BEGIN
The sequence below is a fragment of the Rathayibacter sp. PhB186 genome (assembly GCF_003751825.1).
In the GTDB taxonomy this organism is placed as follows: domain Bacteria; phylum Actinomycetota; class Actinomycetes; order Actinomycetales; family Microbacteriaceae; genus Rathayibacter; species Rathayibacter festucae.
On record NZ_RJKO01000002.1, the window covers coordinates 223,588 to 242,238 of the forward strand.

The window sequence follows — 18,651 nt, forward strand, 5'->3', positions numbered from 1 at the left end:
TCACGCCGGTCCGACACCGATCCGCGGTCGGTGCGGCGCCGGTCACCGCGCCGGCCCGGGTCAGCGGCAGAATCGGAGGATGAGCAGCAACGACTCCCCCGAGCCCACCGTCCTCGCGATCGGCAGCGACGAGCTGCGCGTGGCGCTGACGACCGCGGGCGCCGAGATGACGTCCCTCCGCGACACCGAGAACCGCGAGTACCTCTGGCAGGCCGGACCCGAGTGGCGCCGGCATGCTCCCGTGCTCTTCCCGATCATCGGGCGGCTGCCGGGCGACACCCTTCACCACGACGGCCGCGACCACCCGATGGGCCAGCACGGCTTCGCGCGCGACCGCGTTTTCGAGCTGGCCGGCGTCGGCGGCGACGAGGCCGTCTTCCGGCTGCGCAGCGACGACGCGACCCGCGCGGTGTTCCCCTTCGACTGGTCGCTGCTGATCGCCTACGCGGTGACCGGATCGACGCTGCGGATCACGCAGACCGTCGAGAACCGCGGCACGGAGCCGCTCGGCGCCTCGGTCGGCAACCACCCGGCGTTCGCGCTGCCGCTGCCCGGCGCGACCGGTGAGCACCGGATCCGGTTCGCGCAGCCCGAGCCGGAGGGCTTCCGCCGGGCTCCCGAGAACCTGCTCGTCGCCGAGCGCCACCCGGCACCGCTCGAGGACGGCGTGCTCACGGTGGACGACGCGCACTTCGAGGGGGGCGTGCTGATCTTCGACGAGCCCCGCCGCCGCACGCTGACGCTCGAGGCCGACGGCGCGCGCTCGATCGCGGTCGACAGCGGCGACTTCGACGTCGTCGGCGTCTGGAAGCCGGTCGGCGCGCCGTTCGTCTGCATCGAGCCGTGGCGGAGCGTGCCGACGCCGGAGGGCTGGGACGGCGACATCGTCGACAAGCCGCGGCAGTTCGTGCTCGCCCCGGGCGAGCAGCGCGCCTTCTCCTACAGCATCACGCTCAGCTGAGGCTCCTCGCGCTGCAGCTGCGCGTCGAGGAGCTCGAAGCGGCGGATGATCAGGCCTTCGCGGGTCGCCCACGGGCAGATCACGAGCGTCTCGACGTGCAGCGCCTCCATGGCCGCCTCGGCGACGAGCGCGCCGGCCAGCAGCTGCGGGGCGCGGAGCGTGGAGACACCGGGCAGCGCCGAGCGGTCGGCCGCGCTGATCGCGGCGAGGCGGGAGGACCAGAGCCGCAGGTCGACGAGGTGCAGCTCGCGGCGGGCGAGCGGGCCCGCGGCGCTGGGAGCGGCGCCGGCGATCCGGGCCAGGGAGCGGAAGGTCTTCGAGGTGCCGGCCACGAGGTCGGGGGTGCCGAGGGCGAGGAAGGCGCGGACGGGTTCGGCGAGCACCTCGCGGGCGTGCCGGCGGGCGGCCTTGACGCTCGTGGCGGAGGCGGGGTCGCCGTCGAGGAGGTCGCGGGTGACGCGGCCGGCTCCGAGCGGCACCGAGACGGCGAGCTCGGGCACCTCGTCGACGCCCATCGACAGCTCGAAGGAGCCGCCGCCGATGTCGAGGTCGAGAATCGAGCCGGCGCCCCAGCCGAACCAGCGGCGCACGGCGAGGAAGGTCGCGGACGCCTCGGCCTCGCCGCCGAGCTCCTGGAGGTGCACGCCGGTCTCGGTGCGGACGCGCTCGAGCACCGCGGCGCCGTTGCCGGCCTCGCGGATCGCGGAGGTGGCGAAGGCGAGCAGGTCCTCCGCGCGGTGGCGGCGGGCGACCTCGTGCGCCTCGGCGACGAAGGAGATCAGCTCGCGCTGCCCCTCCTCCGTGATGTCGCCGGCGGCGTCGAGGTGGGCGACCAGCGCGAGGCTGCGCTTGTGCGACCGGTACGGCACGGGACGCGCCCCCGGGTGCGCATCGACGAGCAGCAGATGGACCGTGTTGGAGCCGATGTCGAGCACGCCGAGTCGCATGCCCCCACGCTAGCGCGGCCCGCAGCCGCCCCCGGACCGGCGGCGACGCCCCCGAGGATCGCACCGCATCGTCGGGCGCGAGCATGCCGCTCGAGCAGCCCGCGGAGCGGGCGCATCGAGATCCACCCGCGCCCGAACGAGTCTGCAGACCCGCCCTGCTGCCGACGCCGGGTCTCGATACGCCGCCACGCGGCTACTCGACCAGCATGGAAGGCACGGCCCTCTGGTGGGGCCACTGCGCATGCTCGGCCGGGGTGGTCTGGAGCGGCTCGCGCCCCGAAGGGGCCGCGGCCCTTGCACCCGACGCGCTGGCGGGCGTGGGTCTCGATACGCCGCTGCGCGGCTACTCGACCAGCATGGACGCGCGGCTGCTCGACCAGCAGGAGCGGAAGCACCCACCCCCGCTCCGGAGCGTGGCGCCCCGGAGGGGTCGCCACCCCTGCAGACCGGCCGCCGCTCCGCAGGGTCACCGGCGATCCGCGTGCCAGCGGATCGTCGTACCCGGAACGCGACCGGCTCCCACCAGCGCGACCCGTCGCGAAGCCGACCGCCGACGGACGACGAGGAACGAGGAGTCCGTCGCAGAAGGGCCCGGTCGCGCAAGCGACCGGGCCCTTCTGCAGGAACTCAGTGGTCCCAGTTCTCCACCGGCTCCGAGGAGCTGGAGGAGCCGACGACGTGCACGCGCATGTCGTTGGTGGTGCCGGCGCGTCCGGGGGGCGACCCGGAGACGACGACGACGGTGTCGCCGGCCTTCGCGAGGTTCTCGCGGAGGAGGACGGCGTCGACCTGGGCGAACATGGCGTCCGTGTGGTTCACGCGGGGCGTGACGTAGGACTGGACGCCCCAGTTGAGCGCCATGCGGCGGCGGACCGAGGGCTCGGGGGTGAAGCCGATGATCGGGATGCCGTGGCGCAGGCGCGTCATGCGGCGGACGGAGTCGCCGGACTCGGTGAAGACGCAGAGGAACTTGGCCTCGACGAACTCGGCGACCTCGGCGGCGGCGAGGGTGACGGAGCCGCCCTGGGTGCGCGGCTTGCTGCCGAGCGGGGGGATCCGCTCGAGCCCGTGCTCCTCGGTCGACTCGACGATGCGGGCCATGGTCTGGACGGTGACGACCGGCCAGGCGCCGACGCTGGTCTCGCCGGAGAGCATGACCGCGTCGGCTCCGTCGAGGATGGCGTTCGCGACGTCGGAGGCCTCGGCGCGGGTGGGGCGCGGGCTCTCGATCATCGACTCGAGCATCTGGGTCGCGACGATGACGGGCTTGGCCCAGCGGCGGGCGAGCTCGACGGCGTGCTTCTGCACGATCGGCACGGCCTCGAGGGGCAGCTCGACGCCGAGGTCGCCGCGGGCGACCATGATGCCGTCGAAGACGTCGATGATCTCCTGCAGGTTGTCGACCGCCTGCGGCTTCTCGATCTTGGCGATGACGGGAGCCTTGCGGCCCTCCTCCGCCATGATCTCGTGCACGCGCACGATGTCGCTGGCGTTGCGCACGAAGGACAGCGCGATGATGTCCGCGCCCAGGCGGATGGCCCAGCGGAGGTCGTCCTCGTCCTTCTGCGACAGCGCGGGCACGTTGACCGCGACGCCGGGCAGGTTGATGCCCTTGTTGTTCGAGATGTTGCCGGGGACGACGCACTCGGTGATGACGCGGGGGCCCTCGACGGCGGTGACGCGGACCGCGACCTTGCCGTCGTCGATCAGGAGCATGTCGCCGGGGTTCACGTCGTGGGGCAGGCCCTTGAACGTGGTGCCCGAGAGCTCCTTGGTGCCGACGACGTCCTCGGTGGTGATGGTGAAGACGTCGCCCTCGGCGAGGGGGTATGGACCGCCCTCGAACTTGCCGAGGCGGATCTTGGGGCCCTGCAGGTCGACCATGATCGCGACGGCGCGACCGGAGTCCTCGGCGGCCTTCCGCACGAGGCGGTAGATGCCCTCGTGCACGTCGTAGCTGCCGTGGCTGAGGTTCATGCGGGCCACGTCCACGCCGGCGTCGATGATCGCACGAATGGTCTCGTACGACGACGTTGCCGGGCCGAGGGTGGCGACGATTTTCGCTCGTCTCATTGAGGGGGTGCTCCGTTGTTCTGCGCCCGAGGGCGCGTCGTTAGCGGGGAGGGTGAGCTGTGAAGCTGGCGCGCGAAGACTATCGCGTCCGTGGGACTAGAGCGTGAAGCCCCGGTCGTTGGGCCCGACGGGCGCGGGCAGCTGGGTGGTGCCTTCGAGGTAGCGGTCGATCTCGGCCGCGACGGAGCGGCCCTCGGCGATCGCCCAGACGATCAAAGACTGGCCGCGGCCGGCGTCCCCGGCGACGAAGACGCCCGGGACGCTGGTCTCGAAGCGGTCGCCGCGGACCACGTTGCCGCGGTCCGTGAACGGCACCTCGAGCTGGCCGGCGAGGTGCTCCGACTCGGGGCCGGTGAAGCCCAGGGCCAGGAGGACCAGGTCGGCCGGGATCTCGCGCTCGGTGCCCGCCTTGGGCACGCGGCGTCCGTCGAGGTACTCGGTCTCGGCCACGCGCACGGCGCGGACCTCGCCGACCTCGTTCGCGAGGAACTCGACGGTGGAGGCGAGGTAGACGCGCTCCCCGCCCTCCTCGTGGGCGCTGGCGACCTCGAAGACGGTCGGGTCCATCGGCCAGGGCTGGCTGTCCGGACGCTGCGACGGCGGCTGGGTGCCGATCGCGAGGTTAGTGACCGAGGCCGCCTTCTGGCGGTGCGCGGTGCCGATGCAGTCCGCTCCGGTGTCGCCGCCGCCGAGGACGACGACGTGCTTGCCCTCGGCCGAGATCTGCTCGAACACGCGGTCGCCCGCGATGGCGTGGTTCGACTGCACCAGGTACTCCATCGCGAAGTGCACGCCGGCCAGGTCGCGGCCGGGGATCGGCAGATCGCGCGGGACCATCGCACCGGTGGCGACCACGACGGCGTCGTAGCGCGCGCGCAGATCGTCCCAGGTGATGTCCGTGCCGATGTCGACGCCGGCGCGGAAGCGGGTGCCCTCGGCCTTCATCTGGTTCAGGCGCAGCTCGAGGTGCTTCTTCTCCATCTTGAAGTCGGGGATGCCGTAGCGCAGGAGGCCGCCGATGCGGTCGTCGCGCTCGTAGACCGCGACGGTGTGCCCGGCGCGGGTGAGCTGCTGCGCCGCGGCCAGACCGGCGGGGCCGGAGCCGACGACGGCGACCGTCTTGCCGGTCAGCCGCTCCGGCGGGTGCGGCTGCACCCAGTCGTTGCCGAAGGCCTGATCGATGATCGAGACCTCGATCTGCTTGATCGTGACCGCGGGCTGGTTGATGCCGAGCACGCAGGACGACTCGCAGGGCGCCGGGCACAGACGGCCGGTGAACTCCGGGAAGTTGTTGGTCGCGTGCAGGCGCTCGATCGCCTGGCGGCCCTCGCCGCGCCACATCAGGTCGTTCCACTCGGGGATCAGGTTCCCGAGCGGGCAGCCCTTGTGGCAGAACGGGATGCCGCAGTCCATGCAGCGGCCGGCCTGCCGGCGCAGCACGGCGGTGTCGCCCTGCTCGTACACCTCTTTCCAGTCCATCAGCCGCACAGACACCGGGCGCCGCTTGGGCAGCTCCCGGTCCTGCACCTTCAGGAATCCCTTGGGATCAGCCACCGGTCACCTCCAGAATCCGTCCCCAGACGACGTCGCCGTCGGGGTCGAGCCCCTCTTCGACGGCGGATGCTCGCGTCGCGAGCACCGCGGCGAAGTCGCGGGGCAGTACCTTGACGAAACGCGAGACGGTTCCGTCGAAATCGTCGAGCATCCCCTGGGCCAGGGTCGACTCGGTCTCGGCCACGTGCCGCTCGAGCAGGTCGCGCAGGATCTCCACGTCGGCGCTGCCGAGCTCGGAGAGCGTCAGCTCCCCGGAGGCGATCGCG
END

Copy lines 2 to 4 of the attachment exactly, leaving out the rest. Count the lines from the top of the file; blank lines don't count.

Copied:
In the GTDB taxonomy this organism is placed as follows: domain Bacteria; phylum Actinomycetota; class Actinomycetes; order Actinomycetales; family Microbacteriaceae; genus Rathayibacter; species Rathayibacter festucae.
On record NZ_RJKO01000002.1, the window covers coordinates 223,588 to 242,238 of the forward strand.

The window sequence follows — 18,651 nt, forward strand, 5'->3', positions numbered from 1 at the left end: